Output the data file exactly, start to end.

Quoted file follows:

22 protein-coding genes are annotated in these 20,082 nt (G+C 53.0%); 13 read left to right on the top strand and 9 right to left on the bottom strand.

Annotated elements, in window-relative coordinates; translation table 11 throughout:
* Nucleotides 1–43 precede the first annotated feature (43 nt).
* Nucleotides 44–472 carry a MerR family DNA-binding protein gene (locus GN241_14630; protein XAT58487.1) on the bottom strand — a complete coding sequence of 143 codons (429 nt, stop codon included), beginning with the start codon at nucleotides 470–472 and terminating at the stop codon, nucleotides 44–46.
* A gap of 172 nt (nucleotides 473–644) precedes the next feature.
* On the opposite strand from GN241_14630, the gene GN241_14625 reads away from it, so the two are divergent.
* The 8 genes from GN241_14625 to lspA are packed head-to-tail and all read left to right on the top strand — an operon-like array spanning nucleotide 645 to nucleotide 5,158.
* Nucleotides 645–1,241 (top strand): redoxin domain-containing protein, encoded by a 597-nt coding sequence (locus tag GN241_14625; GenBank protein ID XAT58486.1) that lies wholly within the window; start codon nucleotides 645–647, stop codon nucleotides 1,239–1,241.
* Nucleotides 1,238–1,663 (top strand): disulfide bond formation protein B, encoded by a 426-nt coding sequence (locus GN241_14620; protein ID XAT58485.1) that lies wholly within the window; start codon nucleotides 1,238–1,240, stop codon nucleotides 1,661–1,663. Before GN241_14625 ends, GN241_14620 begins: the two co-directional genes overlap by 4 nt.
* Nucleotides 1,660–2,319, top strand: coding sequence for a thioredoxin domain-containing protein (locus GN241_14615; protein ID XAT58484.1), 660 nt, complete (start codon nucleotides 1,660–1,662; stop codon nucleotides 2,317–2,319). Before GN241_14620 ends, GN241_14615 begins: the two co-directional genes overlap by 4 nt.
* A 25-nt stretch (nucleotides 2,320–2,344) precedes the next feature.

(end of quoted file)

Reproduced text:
22 protein-coding genes are annotated in these 20,082 nt (G+C 53.0%); 13 read left to right on the top strand and 9 right to left on the bottom strand.

Annotated elements, in window-relative coordinates; translation table 11 throughout:
* Nucleotides 1–43 precede the first annotated feature (43 nt).
* Nucleotides 44–472 carry a MerR family DNA-binding protein gene (locus GN241_14630; protein XAT58487.1) on the bottom strand — a complete coding sequence of 143 codons (429 nt, stop codon included), beginning with the start codon at nucleotides 470–472 and terminating at the stop codon, nucleotides 44–46.
* A gap of 172 nt (nucleotides 473–644) precedes the next feature.
* On the opposite strand from GN241_14630, the gene GN241_14625 reads away from it, so the two are divergent.
* The 8 genes from GN241_14625 to lspA are packed head-to-tail and all read left to right on the top strand — an operon-like array spanning nucleotide 645 to nucleotide 5,158.
* Nucleotides 645–1,241 (top strand): redoxin domain-containing protein, encoded by a 597-nt coding sequence (locus tag GN241_14625; GenBank protein ID XAT58486.1) that lies wholly within the window; start codon nucleotides 645–647, stop codon nucleotides 1,239–1,241.
* Nucleotides 1,238–1,663 (top strand): disulfide bond formation protein B, encoded by a 426-nt coding sequence (locus GN241_14620; protein ID XAT58485.1) that lies wholly within the window; start codon nucleotides 1,238–1,240, stop codon nucleotides 1,661–1,663. Before GN241_14625 ends, GN241_14620 begins: the two co-directional genes overlap by 4 nt.
* Nucleotides 1,660–2,319, top strand: coding sequence for a thioredoxin domain-containing protein (locus GN241_14615; protein ID XAT58484.1), 660 nt, complete (start codon nucleotides 1,660–1,662; stop codon nucleotides 2,317–2,319). Before GN241_14620 ends, GN241_14615 begins: the two co-directional genes overlap by 4 nt.
* A 25-nt stretch (nucleotides 2,320–2,344) precedes the next feature.